As ground and surface waters are contaminated with pesticides and other chemicals, there is danger that not only poisonous but also cancerproducing substances are being introduced into public water supplies. Dr. W. C. Hueper of the National Cancer Institute has warned that “the danger of cancer hazards from the consumption of contaminated drinking water will grow considerably within the foreseeable future.” And indeed a study made in Holland in the early 195o’s provides support for the view that polluted waterways may carry a cancer hazard. Cities receiving their drinking water from rivers had a higher death rate from cancer than did those whose water caine from sources presumably less susceptible to pollution such as wells. Arsenic, the environmental substance most clearly es tablished as causing cancer in man, is involved in two historic cases in which polluted water supplies caused widespread oc currence of cancer. In one case the arsenic came from the slag heaps of mining operations, in the other from rock with a high natural content of arsenic. These conditions may easily be duplicated as a result of heavy applications of arsenical in secticides. The soil in such areas becomes poisoned. Rains then carry part of the arsenic into streams, rivers, and reservoirs, as well as into the vast subterranean seas of groundwater. Here again we are reminded that in nature nothing exists alone. To understand more clearly how the pollution of our world is happening, we must now look at another of the earth’s basic resources, the soil.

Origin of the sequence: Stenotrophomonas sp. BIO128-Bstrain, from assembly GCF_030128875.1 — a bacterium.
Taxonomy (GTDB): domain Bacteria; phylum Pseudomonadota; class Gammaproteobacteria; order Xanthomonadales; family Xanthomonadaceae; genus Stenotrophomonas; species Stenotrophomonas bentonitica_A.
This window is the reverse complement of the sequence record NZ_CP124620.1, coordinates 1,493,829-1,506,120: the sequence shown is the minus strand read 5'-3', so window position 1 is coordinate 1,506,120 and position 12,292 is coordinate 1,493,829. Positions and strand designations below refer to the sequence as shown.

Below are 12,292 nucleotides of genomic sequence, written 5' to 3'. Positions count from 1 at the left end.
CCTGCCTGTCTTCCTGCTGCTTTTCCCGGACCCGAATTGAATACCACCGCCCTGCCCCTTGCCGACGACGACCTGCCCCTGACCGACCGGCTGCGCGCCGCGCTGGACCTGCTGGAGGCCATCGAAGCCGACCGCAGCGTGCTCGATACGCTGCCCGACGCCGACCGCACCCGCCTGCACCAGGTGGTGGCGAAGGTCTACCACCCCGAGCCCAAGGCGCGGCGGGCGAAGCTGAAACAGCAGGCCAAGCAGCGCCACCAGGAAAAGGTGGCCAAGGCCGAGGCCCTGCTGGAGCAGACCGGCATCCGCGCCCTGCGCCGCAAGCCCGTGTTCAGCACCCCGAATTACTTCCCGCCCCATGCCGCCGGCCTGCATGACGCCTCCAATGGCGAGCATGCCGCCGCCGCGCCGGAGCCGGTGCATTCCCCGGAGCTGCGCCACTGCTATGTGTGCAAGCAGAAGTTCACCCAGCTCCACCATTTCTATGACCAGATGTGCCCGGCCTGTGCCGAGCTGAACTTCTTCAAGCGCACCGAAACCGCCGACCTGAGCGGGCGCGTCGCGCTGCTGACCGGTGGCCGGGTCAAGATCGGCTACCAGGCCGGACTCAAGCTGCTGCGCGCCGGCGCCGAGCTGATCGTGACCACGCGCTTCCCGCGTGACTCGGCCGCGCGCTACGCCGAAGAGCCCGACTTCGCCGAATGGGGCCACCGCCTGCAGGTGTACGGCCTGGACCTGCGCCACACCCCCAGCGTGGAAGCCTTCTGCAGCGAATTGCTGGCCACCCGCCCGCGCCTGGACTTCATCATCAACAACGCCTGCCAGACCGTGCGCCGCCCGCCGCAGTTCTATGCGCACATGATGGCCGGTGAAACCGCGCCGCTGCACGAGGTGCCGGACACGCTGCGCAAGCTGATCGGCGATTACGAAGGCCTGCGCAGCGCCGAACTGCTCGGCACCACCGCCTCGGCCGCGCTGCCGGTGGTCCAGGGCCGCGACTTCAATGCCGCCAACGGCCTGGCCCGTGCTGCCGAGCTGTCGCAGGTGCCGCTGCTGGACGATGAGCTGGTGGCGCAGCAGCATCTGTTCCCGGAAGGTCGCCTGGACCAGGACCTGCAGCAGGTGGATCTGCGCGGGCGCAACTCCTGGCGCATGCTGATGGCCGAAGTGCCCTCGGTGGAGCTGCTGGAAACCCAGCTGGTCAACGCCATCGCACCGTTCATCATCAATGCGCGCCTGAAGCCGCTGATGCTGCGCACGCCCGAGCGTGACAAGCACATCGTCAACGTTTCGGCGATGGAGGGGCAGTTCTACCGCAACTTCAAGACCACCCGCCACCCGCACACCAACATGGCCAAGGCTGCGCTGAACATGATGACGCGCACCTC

Here the problem was resolved in favor of those annoyed by gnats, and at the expense of an Cities receiving their drinking water from rivers had a higher death rate from cancer than did those whose water caine from sources presumably less susceptible to pollution such as wells. Arsenic, the environmental substance most clearly established as causing cancer in man, is involved in two historic cases in which polluted water supplies caused widespread occurrence of cancer. In one case the arsenic came from the slag heaps of mining operations, in the other from rock with a high natural content of arsenic. These conditions may easily be duplicated as a result of heavy applications of arsenical in secticides. The soil in such areas becomes poisoned. Rains then carry part of the arsenic into streams, rivers, and reservoirs, as well as into the vast subterranean seas of groundwater. Here again we are reminded that in nature nothing exists alone. To understand more clearly how the pollution of our world is happening, we must now look at another of the earth’s basic resources, the soil. ~